This week’s Top 5 Wednesday topic is Books For Your Hogwarts House and yes, you guessed it, this Librarian is a proud Ravenclaw! Like many book bloggers I suspect, I have always loved books and learning. I pursued first an undergraduate degree in English, and then a graduate degree in library and information science, and I value and admire creativity and intelligence in others.

This winter my parents and I visited the Wizarding World of Harry Potter for the first time. Before we went, all of us took the house percentage quizzes and it turns out we’re a family of Ravenclaws (except for my brother, a Slytherin)!

Without further ado, here are the five books I think represent Ravenclaw well:

JonathanStrange1. Jonathan Strange and Mr. Norrell by Susanna Clarke
When I began to consider books that represent Ravenclaw, Susanna Clarke’s historical fantasy about English magic during the Napoleonic Wars immediately came to mind. Although magical history and theory is studied, practical magic is believed to be long dead, until the reclusive Mr. Norrell reveals his ability. He becomes a celebrity overnight, and takes on a student in another practicing magician, the young and dashing Jonathan Strange, but their differences in style strain the partnership.

Why should Ravenclaws read it?
Obviously the subject matter, the history and revival of English magic, is a perfect fit for the intellectually curious Ravenclaw, and readers will enjoy Jonathan Strange’s somewhat unconventional uses of magic. The author’s wit has been compared to Jane Austen, and this well-researched novel even includes footnotes about the history of magic and texts for further study!

1226382. The Importance of Being Earnest by Oscar Wilde
Oscar Wilde is surely synonymous with the word wit by now, and for good reason! My favourite work of his has to be the brilliant comedic play, The Importance of Being Earnest, which satirizes Victorian ways. Featuring mistaken identities, double lives, and a misplaced handbag, this popular farce is well worth a read.

Why should Ravenclaws read it?
Although the play is over a century old, it still manages to be funny and the infamous scene with the muffins always makes me laugh. Wilde’s works are perfect for the Ravenclaw reader who values “wit beyond measure” as man’s greatest treasure.

162993. And Then There Were None by Agatha Christie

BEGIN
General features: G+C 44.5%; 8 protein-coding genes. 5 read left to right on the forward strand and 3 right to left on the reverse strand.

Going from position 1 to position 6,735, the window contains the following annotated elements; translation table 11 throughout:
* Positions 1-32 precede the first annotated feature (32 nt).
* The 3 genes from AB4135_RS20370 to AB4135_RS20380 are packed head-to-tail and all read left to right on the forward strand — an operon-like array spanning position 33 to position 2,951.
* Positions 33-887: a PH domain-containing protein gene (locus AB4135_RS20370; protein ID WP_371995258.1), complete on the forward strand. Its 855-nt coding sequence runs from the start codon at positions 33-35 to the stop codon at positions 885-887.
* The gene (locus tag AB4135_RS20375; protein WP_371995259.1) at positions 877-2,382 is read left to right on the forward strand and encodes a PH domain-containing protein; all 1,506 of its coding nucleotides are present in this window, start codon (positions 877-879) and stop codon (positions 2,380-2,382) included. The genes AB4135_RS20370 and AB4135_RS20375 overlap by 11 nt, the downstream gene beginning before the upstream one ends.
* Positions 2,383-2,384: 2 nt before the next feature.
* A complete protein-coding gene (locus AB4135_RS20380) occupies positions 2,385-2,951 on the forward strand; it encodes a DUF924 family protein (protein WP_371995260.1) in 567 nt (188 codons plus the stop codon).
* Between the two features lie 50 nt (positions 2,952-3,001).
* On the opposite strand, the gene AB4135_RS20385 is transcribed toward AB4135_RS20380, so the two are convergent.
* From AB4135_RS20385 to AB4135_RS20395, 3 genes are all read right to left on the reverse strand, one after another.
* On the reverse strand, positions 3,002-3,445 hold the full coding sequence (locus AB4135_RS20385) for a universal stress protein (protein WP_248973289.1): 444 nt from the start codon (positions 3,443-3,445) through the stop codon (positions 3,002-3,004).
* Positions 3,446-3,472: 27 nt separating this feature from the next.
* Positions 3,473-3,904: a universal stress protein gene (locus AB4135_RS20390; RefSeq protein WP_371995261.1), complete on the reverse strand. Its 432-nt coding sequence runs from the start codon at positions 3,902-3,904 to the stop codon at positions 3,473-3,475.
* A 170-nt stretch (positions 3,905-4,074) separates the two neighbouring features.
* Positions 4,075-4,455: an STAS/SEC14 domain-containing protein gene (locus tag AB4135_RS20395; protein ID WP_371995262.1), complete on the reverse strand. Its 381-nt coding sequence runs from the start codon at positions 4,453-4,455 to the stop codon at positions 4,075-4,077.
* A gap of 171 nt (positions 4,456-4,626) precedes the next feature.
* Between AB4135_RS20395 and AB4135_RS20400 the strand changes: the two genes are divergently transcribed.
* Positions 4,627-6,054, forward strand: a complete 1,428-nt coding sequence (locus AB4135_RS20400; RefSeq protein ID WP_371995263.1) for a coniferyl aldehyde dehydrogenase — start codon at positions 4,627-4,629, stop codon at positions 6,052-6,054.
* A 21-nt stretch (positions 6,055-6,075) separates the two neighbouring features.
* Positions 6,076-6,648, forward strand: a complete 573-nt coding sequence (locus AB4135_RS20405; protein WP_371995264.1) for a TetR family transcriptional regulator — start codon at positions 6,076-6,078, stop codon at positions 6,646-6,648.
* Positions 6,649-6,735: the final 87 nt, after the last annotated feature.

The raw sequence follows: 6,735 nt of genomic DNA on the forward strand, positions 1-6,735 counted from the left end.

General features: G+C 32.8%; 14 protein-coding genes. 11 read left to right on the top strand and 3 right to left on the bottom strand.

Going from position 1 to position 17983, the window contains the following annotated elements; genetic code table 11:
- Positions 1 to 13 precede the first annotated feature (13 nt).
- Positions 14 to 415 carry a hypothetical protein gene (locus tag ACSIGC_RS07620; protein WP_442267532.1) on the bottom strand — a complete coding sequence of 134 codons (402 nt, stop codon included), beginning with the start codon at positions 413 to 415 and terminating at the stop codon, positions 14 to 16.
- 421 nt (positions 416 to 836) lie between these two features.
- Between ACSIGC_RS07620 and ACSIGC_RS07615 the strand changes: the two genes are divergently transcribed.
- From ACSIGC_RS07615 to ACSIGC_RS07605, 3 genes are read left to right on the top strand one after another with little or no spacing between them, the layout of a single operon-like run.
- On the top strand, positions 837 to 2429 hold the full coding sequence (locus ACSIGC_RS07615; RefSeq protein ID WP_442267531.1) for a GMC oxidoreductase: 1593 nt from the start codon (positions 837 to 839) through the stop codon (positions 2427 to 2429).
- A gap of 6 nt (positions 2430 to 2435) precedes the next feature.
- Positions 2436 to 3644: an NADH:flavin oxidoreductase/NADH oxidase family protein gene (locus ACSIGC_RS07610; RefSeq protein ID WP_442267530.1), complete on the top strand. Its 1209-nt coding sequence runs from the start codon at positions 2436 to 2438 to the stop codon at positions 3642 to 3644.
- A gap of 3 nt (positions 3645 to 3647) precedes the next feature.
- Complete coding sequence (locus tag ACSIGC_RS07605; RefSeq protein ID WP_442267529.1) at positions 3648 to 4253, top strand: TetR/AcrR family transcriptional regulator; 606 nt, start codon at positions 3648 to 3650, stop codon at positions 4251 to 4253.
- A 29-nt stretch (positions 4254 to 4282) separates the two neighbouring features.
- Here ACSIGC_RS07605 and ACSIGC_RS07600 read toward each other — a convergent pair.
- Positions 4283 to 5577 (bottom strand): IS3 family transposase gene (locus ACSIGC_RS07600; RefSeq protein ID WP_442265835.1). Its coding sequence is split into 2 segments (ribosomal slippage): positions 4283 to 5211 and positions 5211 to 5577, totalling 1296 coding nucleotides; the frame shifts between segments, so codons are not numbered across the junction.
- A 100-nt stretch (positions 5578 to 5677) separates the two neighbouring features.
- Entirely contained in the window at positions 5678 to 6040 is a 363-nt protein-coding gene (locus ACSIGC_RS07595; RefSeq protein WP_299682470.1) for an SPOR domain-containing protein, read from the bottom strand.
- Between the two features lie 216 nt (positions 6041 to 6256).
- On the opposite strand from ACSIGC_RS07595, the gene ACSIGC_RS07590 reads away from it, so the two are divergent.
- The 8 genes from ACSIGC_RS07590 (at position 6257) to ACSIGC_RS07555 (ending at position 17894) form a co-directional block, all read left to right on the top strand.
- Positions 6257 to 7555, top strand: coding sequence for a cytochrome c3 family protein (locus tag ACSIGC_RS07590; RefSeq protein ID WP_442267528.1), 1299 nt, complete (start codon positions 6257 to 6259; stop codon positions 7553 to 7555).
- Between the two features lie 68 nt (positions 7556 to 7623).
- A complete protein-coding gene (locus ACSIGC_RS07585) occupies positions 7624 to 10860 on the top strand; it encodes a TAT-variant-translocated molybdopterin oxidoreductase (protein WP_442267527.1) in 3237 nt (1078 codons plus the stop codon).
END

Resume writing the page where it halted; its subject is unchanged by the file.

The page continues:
Although I enjoy a good mystery, I have to admit that I’m one of those people who rarely puts it all together before the end. Because of this, I have immense respect for anyone who can write an engaging mystery, and Agatha Christie is the master of this genre. I haven’t read many of her books yet, but I found And Then There Were None, a story where ten strangers summoned as weekend guests to a private island begin to be killed off until there is no one left, incredibly atmospheric and clever.

Why should Ravenclaws read it?
Christie shows ingenuity in bringing all of the characters’ deaths in line with the ten little soldiers poem. The way in which she paints a psychological portrait of each of these people with a dark secret and the way she keeps the reader guessing until the very end with red herrings and plot twists is brilliant to read and sure to draw admiration from the Ravenclaw reader.

ioj8xt4. Station Eleven by Emily St. John Mandel
Station Eleven is one of my favourite books. It’s perhaps a more controversial Ravenclaw choice, but I love the central theme in this soft post-apocalyptic novel, “because survival is insufficient”. I feel like it’s a very Ravenclaw concept, this idea that civilization and life is more than just getting by and surviving, there has to be a preservation of art and knowledge and a purpose to existence. This is demonstrated in the ways in which the characters carry on after the world as they know it ends. Kristen joins the travelling symphony as an actress, performing Shakespeare with its enduring appeal, to survivors of the pandemic. Clark opens the museum of civilization at the airport to preserve the way of life before and hold objects that no longer have any practical use, like high heels and a motorcycle, and a minor character begins printing a newspaper.